more make-up tips for great portrait photography

right – so where were we? ah yes. pining for a 24-hour a day personal make-up artist and hair stylist in case of impromptu photos. while i often recommend engaging professionals for planned portraits, most of the time we are on our own! be ready for photos at any time with these photo make-up tips.

yesterday i covered the first five. here are five more:

six -bring your make-up bag to the shoot in case we need to do some touching up. sounds obvious, but it doesn’t always happen.

seven – tame your brows. well-shaped brows also open your eyes and subtract years, so it may be time to pluck. at a minimum, remove the strays. (these renegade hairs can catch the light in a close up.) use a magnifying mirror and stand near a window. if you have tender skin, you may want to rest with a warm cloth on your face for five minutes or so to relax the hair follicles. a cotton-ball soaked with witch hazel is a soothing treat after.

eight – apply foundation to your eye lids. this will smooth the area and hide discoloration. it also makes an good base for eye shadow.

nine – if you want to treat yourself to a great product, skip step eight and pick up this: urban decay eyeshadow primer potion. it is super fabulous. i love this stuff.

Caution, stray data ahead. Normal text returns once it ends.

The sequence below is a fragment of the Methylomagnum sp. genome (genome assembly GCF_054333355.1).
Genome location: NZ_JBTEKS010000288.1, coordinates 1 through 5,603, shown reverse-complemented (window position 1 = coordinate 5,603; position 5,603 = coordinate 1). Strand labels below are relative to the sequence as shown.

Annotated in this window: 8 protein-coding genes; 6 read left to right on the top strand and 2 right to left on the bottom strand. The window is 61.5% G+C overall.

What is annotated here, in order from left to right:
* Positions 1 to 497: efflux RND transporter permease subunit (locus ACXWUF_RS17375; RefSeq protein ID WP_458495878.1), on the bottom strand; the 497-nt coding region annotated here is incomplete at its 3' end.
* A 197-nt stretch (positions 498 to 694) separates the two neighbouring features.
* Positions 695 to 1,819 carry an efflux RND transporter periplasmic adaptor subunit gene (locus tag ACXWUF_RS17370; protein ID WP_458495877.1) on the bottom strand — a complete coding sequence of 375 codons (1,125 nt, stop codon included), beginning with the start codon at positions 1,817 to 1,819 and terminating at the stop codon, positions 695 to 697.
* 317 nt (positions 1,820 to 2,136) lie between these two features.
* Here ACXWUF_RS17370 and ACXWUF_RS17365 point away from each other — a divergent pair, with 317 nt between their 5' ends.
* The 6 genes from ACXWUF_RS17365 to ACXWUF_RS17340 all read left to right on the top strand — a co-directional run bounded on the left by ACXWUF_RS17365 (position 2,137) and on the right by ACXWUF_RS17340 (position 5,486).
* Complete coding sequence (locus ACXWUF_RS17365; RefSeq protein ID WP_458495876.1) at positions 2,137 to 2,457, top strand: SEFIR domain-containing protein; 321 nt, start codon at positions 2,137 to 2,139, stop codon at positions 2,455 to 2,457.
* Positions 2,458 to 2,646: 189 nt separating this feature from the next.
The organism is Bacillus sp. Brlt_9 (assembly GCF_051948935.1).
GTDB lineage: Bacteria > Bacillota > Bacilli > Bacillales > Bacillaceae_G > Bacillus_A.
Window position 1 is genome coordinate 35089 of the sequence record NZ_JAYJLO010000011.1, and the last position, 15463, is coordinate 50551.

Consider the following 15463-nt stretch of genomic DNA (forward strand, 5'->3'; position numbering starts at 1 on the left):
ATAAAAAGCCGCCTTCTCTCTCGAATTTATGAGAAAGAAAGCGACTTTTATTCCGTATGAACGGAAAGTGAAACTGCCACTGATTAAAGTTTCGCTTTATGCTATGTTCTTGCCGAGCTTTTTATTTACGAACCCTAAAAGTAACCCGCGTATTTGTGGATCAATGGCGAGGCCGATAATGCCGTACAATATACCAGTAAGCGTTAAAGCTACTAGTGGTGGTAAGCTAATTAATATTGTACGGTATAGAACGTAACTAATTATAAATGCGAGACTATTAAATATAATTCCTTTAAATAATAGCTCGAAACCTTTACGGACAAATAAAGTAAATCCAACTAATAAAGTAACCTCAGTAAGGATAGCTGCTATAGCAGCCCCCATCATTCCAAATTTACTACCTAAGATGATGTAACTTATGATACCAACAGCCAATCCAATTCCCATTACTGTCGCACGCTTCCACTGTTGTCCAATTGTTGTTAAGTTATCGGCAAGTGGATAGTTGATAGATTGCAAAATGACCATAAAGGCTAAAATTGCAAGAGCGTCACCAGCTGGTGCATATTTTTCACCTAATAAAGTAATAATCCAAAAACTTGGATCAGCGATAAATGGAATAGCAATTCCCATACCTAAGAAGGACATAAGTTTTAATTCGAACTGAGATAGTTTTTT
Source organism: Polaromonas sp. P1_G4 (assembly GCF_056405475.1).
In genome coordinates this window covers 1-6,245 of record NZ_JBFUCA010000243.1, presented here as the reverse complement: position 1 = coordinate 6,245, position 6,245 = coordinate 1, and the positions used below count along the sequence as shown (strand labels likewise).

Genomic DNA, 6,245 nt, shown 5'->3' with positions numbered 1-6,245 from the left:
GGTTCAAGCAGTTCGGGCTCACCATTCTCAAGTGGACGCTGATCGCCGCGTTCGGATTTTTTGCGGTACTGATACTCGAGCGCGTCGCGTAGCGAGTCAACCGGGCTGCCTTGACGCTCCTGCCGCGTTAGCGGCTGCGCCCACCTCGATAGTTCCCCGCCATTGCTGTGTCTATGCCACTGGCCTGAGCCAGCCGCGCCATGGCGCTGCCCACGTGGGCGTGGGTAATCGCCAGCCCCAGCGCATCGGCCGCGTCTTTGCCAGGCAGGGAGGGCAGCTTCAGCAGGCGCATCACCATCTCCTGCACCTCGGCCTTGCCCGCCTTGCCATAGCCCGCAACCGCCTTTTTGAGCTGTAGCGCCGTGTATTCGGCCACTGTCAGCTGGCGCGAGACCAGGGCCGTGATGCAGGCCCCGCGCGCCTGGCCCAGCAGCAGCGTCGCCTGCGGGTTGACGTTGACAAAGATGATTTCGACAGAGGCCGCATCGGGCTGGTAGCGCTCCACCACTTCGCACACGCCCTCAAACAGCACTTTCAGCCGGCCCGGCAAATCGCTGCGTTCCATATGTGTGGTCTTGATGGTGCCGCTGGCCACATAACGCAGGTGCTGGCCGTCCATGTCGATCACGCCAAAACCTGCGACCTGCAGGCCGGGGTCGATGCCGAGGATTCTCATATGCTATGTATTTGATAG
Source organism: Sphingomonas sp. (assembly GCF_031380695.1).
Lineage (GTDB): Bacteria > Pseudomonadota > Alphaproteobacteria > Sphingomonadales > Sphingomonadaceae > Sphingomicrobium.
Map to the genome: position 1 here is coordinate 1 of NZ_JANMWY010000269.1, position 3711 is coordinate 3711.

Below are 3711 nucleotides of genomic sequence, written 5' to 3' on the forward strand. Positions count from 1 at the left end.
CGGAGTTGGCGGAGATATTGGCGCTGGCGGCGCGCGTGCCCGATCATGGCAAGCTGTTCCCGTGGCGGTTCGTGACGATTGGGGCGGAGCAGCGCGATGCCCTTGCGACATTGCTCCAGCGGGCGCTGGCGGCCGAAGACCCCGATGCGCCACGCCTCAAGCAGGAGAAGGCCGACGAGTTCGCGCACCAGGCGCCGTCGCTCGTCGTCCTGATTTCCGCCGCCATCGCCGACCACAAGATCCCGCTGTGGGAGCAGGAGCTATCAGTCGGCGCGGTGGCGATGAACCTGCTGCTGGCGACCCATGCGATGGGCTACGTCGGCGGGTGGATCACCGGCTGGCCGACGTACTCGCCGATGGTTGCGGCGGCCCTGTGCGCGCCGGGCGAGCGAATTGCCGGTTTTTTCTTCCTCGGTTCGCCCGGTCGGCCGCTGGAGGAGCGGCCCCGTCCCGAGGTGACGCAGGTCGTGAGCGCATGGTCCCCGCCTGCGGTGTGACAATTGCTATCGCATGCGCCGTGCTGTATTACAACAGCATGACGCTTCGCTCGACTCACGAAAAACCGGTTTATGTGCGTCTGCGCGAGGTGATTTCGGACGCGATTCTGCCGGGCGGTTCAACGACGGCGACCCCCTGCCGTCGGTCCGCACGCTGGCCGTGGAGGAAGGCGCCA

ten – blush. choose a mild pink or peachy shade. it’s really important not to over do the blush.  avoid brownish shades at all costs because they come out looking halloweeny. use a big fluffy brush to hit the apples. this way, the blush will be blended properly.

what do you think? have you tried any of these things? i would love to hear your favorite tips for a photo-ready face.

thanks for dropping by! please leave a comment below.

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2 Responses to more make-up tips for great portrait photography

  1. Gail Storey says:

    Dana, these are invaluable tips, exactly what I ‘d ask you before our photo shoot if I knew the right questions! Thanks for these.

  2. Thanks for the great makeup tips. I almost never wear anything but mascara and eyeliner, so when I get a portrait taken, I feel inadequate in the makeup department. One thing I’ve found makes for better pictures is to relax, loosen up with some face-muscle stretches (because when the camera’s pointing at you, the inclination is to freeze), and then find things to truly laugh at during a photo shoot. A genuine smile is always more attractive than one you force.

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